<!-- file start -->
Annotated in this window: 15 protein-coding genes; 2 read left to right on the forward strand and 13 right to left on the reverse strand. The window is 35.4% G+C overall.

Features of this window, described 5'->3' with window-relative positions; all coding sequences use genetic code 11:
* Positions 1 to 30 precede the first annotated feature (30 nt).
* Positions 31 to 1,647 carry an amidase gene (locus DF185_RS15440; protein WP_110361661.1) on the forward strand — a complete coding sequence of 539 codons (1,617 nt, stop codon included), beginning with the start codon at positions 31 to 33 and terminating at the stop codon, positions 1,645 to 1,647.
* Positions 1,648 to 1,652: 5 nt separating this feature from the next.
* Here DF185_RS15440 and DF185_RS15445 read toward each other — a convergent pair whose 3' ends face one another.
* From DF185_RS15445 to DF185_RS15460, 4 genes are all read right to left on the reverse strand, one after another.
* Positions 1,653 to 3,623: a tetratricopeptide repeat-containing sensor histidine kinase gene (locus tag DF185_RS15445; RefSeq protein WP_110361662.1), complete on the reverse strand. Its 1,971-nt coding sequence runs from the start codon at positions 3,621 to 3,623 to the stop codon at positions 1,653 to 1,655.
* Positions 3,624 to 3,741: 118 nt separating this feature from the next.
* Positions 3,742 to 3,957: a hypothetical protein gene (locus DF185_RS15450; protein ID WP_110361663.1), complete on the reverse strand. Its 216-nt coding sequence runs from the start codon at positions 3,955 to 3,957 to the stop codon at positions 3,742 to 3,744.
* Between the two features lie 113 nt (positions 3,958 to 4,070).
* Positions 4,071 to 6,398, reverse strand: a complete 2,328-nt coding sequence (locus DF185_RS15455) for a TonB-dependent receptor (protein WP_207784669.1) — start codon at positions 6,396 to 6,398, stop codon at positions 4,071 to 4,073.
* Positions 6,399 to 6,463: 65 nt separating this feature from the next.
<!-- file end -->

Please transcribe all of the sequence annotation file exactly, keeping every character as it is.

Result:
Annotated in this window: 15 protein-coding genes; 2 read left to right on the forward strand and 13 right to left on the reverse strand. The window is 35.4% G+C overall.

Features of this window, described 5'->3' with window-relative positions; all coding sequences use genetic code 11:
* Positions 1 to 30 precede the first annotated feature (30 nt).
* Positions 31 to 1,647 carry an amidase gene (locus DF185_RS15440; protein WP_110361661.1) on the forward strand — a complete coding sequence of 539 codons (1,617 nt, stop codon included), beginning with the start codon at positions 31 to 33 and terminating at the stop codon, positions 1,645 to 1,647.
* Positions 1,648 to 1,652: 5 nt separating this feature from the next.
* Here DF185_RS15440 and DF185_RS15445 read toward each other — a convergent pair whose 3' ends face one another.
* From DF185_RS15445 to DF185_RS15460, 4 genes are all read right to left on the reverse strand, one after another.
* Positions 1,653 to 3,623: a tetratricopeptide repeat-containing sensor histidine kinase gene (locus tag DF185_RS15445; RefSeq protein WP_110361662.1), complete on the reverse strand. Its 1,971-nt coding sequence runs from the start codon at positions 3,621 to 3,623 to the stop codon at positions 1,653 to 1,655.
* Positions 3,624 to 3,741: 118 nt separating this feature from the next.
* Positions 3,742 to 3,957: a hypothetical protein gene (locus DF185_RS15450; protein ID WP_110361663.1), complete on the reverse strand. Its 216-nt coding sequence runs from the start codon at positions 3,955 to 3,957 to the stop codon at positions 3,742 to 3,744.
* Between the two features lie 113 nt (positions 3,958 to 4,070).
* Positions 4,071 to 6,398, reverse strand: a complete 2,328-nt coding sequence (locus DF185_RS15455) for a TonB-dependent receptor (protein WP_207784669.1) — start codon at positions 6,396 to 6,398, stop codon at positions 4,071 to 4,073.
* Positions 6,399 to 6,463: 65 nt separating this feature from the next.